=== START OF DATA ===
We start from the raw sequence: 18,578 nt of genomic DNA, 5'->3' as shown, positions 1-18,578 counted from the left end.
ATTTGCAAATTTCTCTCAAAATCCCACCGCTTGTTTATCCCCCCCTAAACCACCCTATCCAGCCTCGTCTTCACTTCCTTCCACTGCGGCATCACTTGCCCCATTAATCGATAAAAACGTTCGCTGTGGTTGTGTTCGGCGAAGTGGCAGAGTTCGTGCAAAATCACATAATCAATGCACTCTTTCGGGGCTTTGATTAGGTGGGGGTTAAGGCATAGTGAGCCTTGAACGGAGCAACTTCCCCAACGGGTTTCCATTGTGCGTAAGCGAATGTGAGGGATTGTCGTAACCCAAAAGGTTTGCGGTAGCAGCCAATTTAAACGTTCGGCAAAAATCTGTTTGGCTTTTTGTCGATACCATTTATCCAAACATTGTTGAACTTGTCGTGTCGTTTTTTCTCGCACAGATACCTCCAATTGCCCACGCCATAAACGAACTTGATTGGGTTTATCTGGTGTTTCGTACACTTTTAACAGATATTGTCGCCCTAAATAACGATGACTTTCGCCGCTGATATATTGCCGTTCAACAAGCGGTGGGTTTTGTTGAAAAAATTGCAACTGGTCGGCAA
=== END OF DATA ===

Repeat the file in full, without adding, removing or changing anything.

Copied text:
We start from the raw sequence: 18,578 nt of genomic DNA, 5'->3' as shown, positions 1-18,578 counted from the left end.
ATTTGCAAATTTCTCTCAAAATCCCACCGCTTGTTTATCCCCCCCTAAACCACCCTATCCAGCCTCGTCTTCACTTCCTTCCACTGCGGCATCACTTGCCCCATTAATCGATAAAAACGTTCGCTGTGGTTGTGTTCGGCGAAGTGGCAGAGTTCGTGCAAAATCACATAATCAATGCACTCTTTCGGGGCTTTGATTAGGTGGGGGTTAAGGCATAGTGAGCCTTGAACGGAGCAACTTCCCCAACGGGTTTCCATTGTGCGTAAGCGAATGTGAGGGATTGTCGTAACCCAAAAGGTTTGCGGTAGCAGCCAATTTAAACGTTCGGCAAAAATCTGTTTGGCTTTTTGTCGATACCATTTATCCAAACATTGTTGAACTTGTCGTGTCGTTTTTTCTCGCACAGATACCTCCAATTGCCCACGCCATAAACGAACTTGATTGGGTTTATCTGGTGTTTCGTACACTTTTAACAGATATTGTCGCCCTAAATAACGATGACTTTCGCCGCTGATATATTGCCGTTCAACAAGCGGTGGGTTTTGTTGAAAAAATTGCAACTGGTCGGCAA